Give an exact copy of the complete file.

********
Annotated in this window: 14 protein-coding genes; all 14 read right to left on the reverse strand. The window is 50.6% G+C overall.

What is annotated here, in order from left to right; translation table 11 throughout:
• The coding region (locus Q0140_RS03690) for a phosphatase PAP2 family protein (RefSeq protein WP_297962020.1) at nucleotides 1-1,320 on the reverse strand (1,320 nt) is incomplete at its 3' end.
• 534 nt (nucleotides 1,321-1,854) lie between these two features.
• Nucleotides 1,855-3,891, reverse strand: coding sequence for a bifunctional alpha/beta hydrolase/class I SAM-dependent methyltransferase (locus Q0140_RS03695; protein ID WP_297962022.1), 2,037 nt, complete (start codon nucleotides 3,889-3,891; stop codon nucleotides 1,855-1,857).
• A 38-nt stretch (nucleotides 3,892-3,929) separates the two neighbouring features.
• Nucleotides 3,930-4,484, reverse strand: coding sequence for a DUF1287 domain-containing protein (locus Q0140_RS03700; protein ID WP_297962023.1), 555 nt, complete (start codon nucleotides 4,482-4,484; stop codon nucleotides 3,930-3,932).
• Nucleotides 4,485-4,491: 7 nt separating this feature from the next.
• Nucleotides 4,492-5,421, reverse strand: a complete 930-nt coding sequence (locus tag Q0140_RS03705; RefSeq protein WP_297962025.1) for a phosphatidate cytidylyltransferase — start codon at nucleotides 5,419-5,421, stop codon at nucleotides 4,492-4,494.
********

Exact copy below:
Annotated in this window: 14 protein-coding genes; all 14 read right to left on the reverse strand. The window is 50.6% G+C overall.

What is annotated here, in order from left to right; translation table 11 throughout:
• The coding region (locus Q0140_RS03690) for a phosphatase PAP2 family protein (RefSeq protein WP_297962020.1) at nucleotides 1-1,320 on the reverse strand (1,320 nt) is incomplete at its 3' end.
• 534 nt (nucleotides 1,321-1,854) lie between these two features.
• Nucleotides 1,855-3,891, reverse strand: coding sequence for a bifunctional alpha/beta hydrolase/class I SAM-dependent methyltransferase (locus Q0140_RS03695; protein ID WP_297962022.1), 2,037 nt, complete (start codon nucleotides 3,889-3,891; stop codon nucleotides 1,855-1,857).
• A 38-nt stretch (nucleotides 3,892-3,929) separates the two neighbouring features.
• Nucleotides 3,930-4,484, reverse strand: coding sequence for a DUF1287 domain-containing protein (locus Q0140_RS03700; protein ID WP_297962023.1), 555 nt, complete (start codon nucleotides 4,482-4,484; stop codon nucleotides 3,930-3,932).
• Nucleotides 4,485-4,491: 7 nt separating this feature from the next.
• Nucleotides 4,492-5,421, reverse strand: a complete 930-nt coding sequence (locus tag Q0140_RS03705; RefSeq protein WP_297962025.1) for a phosphatidate cytidylyltransferase — start codon at nucleotides 5,419-5,421, stop codon at nucleotides 4,492-4,494.